Posted on January 29, 2014

BAWA founder Janice Girardi had a recent encounter with a snake which could have had a bad ending without the help of Steve and his staff at Bali Reptile Rescue.

At home feeding a sweet 4-week-old puppy, Janice heard her gardeners shouting ‘ular, ular!’ which means snake in Indonesian. Looking out into the garden she saw a one-meter long bright green snake headed straight for her dogs. Leaping into action she and the gardeners got all the dogs inside safely, but then she had to convince the gardeners that the snake should also be kept safe.

Thankfully Janice was able to dissuade them from killing the snake and got on the phone to Bali Reptile Rescue, a non-profit 24-hour snake removal service based in Kuta.

Steve’s staff explained to the gardeners that there are 3 types of bright green snakes in Bali, but only one is dangerous. The snake was identified as harmless and, thanks to Bali Reptile Rescue, a beautiful snake was saved from being killed unnecessarily.

Steve offered snake training to BAWA’s staff and sent us some information that all people living in or visiting Bali should be aware of.

The species of dangerous snakes that are found in Bali are the King cobra, the Spitting cobra, the Banded krait, the White lipped pit viper and the Coral snake, but nobody should die if they are bitten by one of these snakes.






The most important thing is to identify the snake by taking a photo if possible. People getting the ‘RIGHT’ treatment will survive a venomous bite. You can read about the ‘RIGHT’ thing to do here:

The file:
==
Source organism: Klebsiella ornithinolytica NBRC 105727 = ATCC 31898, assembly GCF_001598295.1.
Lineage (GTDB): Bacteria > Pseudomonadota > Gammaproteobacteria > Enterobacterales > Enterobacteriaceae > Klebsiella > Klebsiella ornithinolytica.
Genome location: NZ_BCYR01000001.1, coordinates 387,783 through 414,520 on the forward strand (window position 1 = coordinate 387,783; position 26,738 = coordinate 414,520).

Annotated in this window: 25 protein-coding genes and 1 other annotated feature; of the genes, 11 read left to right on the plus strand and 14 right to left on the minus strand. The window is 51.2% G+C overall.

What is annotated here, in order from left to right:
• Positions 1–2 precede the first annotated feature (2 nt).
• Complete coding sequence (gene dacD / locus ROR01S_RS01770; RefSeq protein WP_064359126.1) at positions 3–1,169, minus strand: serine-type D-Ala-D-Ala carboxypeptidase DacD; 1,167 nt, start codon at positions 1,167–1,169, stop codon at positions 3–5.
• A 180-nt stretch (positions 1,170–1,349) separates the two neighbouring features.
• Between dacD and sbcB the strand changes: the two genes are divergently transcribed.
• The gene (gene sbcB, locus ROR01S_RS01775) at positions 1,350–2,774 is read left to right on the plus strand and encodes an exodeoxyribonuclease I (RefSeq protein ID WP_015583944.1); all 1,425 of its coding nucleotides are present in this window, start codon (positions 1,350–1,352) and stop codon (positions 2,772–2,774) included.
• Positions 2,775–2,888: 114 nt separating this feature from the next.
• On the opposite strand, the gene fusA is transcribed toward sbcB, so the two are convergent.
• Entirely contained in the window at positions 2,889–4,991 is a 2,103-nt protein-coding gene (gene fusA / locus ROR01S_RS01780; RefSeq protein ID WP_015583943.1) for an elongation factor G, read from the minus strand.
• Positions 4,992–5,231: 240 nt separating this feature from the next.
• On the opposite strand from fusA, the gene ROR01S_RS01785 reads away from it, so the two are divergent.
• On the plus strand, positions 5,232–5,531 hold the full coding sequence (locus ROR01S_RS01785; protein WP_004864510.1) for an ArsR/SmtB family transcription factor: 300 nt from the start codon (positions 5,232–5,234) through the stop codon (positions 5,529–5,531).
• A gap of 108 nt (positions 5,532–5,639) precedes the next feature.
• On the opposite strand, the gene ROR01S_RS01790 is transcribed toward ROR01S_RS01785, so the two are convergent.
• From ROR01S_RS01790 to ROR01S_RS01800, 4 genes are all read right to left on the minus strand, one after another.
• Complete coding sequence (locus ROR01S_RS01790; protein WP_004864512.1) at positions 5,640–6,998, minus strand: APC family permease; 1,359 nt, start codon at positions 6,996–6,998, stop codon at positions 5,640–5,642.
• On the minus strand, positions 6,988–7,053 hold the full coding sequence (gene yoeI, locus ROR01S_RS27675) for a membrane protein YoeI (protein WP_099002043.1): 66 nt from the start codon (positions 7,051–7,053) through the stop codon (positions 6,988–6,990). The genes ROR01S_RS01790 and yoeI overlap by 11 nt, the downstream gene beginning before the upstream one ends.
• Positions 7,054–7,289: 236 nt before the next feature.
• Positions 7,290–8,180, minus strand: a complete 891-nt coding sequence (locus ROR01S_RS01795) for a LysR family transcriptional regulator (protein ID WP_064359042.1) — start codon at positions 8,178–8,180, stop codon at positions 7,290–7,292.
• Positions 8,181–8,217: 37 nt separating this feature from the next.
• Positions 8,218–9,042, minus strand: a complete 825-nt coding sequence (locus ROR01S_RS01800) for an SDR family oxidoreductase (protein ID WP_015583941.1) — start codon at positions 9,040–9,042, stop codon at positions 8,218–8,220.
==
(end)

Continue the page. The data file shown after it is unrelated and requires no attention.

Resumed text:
Bali Reptile Rescue gives the ‘RIGHT’ advice on responding to snake bite.

R – Reassure the patient. 70% of snakebites come from non-venomous species. The remaining 30% are from venomous species. Some of these will not inject venom and the bites are called ‘dry bites’. The victim is not at risk. This is why traditional treatments appear to work.


I ­– Immobilise the affected limb in the same way as for a fracture. Do not tie tight bandages; simply stop the limb from moving as movement helps venom spread.


GH ­­­­– Get to hospital fast. If there is nothing wrong with you then you will be discharged after observation. If you have been envenomed, then the doctor should administer anti-venom.


T ­­– Tell the doctor of any signs that develop on the way to the hospital such as, drooping eyelids, double vision, tasting blood in the mouth or unusual bruising, as these all help the doctor to diagnose if the victim needs anti-venom.

Many quite well-known ‘treatments’ for snake bite do not work and should never be used. Please …

* Do not try to suck out the venom.

* Do not attempt to cut open the area around the bite.

* Do not apply ice to the bite area.

* Do not rub any substances into the bite.

* Do not apply a tourniquet.

* Do not inject anything, including anti-venom, unless you are qualified to do so.

* Do not give anything orally to the victim.

* Do not kill the snake for later identification.

* Do not use traditional remedies.

You will be streets ahead if you can identify the snake by taking a photo. For more information or to report a snake call Steve on 0821 4638 0270. https://www.facebook.com/balireptilerescue http://breptile-rescue.blogspot.com/

Ron Lilley is another Bali snake specialist. See “Ron Lilley’s Bali Snake Patrol” page on Facebook. Email:rphlilley@yahoo.co.uk or call 0813-3849-6700. We’ll bring you Ron’s story soon.